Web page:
The day after Christmas, CLC posted a thoughtful musing about life and loss - and life long loss. And what defines you. I'm a categorizer. I used to keep lists of the worst things that happened to me, or the worst things one of my someday-to-be-blogged about exes said to me, and so on - on the positive side, too.
Here in blog-land, it's not the loss nor the infertility that defines me, it's the subsequent marriage collapse. In real life, neither define me to anyone, really. I used to think the most defining thing about me was my hometown, having been raised in a classic small town of less than 3000 people. And when my parents moved away when I was in college, away from lifelong friends and family, and I lost that permanence, that anchor, I thought that defined me. My mom's sister, who was extremely important to me, died from breast cancer in 1997, and that's marked me in many ways - including my daughter's name. Losing my life-defining job in 2004 was a shock, and it might sound odd but I still grieve. My marriage and its ups and downs makes the list. My pregnancy loss is my secret mark. Like CLC, I can't even type potential losses too terrible to contemplate.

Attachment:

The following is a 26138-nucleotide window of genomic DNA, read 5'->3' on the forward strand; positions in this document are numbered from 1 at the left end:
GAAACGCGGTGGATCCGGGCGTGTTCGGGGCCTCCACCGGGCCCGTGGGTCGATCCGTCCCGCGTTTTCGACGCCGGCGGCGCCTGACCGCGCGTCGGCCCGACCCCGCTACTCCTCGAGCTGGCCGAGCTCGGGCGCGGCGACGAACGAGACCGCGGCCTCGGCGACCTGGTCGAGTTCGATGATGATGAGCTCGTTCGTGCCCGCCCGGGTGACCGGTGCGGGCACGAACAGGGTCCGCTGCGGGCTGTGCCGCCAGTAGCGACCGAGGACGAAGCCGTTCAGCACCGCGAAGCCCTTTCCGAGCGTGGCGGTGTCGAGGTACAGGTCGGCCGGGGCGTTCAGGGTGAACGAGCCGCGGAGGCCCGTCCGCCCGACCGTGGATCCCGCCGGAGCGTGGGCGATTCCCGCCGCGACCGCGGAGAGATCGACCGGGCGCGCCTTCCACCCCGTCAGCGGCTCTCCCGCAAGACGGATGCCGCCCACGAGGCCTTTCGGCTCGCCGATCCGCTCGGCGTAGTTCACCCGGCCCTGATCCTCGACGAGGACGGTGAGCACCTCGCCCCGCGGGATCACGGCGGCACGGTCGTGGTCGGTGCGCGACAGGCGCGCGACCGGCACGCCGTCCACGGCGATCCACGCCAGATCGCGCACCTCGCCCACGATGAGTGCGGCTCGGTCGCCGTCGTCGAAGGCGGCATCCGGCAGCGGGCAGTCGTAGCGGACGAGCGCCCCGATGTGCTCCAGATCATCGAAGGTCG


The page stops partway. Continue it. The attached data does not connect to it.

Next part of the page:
Around the same time, I ran across this blog post about that lifetime accumulation of losses and summed it up:
One of the lies we always tell ourselves is that the pain will go away with time, that we'll get over it, that time heals all wounds, and it's not true. Every loss is forever raw, and we can feel it all again with just a thought or a reminder, like a Christmas phone call to the family. The older you get, the more of these moments of grief you accumulate, and they never leave you.
Does loss define you? In real life or in blog life? How many moments of grief have you accumulated?